It's a two thousand year old practice of introspection – how to listen to yourself. A few minutes in a day you owe to yourself to sit in peace, relax and control your breathing. Way to completely “reset” your thoughts, discard fears, ambitions, plans, obligations and find yourself.
First, sit on the ground in a cross-legged fashion. Do not sit in a chair, but you can use a pillow if you find it easier. The important thing is your back to be straight. This position is semi-awkward for a reason – to help you not fall sleep.
The average meditation lasts 10 to 15 minutes. Do not put on yourself precise time frames, just meditate how much you think is good for you. It may be 5 or 35 minutes.
Breathing & Relaxing
The important thing is to relax. Start by deep breathing because it helps you to relax. Breathing as a body function can be conscious and unconscious. We can not willing influence on our heartbeat or to dilute our blood vessels. On the other hand we can move our muscles. Breathing is located halfway, we can manage it willingly, but if we do not think about it, then this function is done automatically by the brain (unconscious). Due to the specific position (midway between the conscious and unconscious), controlled breathing can help us to calm down, relax and slow our heartbeat. Start the exercise by deep breathing, and after a few minutes breathe normally. Try to breathe with your “belly”, not the chest.
Place to meditate
Find a nice, secluded and quiet place for meditation, and keep your eyes half-open. Start the meditation by deep breathing and relaxation. During the first two minutes, you can close your eyes to relax more easily, but try to keep them half-open during the remaining minutes of the session.
Where to look
When your eyes are half-open, try to focus your look to a single point. This can be a point in a wall, grass, rock on the beach, flame from a candle, patterns on the carpet or a shadow in a room where you meditate.
What is Mantra
Mantra is the main point of meditation. A thought on which you should focus your attention, and is then rhythmically repeated.
Different school of meditations use different mantras. They are usually a sound or a picture, and can be internal and external. An example of external mantra can be sound of the steam or a drop of rain. Internal mantra can be sound you repeat in yourself (“oommm”).
When you start to meditate and repeat the mantra, your mind will start to wander all over the place. Then you should become aware of your thoughts and return to the repetition of the mantra. The whole point of meditation is to return your thoughts to the mantra. Do not get upset if your mind wanders as it's completely normal. The important thing is to realize that this is only your mind – not you. These are your fears, hopes, thoughts, worries and the like. In time your focus will be “sharpened” and you will be able to spend more time “centered” (in focus with mantra).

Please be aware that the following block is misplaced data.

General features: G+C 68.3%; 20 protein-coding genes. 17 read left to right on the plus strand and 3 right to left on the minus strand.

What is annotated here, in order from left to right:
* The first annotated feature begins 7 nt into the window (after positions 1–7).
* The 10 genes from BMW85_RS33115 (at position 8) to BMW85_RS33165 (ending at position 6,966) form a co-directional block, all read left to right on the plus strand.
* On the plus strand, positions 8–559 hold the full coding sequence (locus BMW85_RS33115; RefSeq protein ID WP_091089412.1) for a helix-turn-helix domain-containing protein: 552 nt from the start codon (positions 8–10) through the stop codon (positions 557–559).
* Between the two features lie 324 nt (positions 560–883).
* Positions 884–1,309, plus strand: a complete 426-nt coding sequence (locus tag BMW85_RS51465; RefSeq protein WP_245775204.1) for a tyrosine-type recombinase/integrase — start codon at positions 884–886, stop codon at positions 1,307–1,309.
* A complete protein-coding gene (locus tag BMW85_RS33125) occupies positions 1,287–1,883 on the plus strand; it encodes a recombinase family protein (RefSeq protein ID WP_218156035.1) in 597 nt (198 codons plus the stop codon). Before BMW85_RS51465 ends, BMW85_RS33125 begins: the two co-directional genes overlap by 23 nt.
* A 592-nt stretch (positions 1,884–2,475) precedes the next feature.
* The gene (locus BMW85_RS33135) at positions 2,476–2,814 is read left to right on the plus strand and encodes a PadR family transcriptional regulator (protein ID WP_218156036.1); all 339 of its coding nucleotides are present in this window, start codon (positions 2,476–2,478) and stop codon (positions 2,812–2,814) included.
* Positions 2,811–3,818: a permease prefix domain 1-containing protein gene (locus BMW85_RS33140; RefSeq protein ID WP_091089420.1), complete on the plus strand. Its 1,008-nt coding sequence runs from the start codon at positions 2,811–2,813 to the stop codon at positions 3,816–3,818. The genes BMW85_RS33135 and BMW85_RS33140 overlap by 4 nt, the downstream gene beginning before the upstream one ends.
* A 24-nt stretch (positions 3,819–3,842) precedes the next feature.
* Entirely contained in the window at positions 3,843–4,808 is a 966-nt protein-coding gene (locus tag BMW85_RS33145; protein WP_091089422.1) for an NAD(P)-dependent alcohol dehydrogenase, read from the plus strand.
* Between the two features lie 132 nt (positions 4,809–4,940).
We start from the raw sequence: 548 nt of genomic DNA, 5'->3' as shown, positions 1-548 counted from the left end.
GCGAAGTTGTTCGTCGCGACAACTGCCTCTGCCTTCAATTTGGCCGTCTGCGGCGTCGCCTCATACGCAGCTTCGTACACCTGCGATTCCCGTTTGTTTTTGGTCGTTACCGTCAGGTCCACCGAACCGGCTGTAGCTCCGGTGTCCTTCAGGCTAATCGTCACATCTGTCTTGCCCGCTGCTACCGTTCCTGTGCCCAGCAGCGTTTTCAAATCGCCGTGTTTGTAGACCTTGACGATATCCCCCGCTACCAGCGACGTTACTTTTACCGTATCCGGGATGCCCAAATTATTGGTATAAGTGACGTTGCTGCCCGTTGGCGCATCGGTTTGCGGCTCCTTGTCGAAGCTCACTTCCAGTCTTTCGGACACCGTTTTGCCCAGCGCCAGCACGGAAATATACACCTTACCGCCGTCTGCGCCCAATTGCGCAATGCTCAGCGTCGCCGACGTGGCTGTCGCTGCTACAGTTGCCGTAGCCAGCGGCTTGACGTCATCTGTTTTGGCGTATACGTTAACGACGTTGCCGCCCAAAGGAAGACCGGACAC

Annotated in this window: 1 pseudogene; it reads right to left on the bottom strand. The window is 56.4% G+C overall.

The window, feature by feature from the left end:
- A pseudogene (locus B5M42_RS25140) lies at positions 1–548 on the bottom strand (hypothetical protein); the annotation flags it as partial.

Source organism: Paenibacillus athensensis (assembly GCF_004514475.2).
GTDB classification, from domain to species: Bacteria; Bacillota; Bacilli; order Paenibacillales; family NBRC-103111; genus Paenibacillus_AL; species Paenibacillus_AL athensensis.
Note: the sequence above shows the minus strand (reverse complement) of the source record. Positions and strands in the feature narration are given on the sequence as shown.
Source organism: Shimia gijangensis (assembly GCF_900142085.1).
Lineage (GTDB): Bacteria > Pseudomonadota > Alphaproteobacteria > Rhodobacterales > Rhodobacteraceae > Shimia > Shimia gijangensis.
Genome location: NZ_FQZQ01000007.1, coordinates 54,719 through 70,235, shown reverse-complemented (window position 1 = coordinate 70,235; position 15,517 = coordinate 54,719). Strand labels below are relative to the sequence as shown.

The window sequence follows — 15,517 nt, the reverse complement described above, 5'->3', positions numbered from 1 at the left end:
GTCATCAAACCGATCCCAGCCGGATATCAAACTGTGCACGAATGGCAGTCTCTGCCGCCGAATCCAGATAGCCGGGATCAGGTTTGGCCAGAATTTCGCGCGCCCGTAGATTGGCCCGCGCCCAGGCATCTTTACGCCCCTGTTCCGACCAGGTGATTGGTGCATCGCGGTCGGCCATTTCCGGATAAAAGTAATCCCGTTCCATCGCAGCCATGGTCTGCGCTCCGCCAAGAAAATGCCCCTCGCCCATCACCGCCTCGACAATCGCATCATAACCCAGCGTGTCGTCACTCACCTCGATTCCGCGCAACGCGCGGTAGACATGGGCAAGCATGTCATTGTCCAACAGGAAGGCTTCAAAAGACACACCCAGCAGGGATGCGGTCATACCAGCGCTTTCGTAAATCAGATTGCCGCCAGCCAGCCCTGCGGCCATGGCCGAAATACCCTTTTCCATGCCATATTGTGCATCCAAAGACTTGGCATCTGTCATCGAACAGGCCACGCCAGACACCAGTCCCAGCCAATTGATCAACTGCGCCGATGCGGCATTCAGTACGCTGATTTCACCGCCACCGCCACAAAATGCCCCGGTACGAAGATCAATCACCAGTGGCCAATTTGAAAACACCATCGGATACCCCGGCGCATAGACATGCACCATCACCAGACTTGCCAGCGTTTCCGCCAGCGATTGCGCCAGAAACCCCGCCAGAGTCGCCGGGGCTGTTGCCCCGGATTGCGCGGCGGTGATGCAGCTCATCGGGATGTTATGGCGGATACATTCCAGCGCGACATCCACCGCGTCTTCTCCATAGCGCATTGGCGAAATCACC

In Zen meditation, breathing is used as Mantra. It does not have any meaning, it is neither positive nor negative, just a simple template that you use to “see”. An anchor used to stop your thoughts from sailing. Mantra “centers” you in the sense that you recognize your thoughts and you disconnect with them during the session. The goal of meditation is to just be here and now.
Meditation and sleep are ying and yang. In sleep you do not control your thoughts, but during meditation you completely control your thoughts. This control will come in time, and then you will transfer it in your everyday life.
What benefits can you expect from meditation
In the long run, meditation changed many lives to the better, in the sense that many individuals that practice this technique have deal with their fears and focused on their goals. Even Arnold Schwarzenegger in one interview said that practicing meditation for one year changed his life.
Along the long term effect, meditation is excellent exercise for stress and anxiety reduction. The practice of meditation is a great way to “gather your thoughts” and that during the session, you are the one who controls your thought.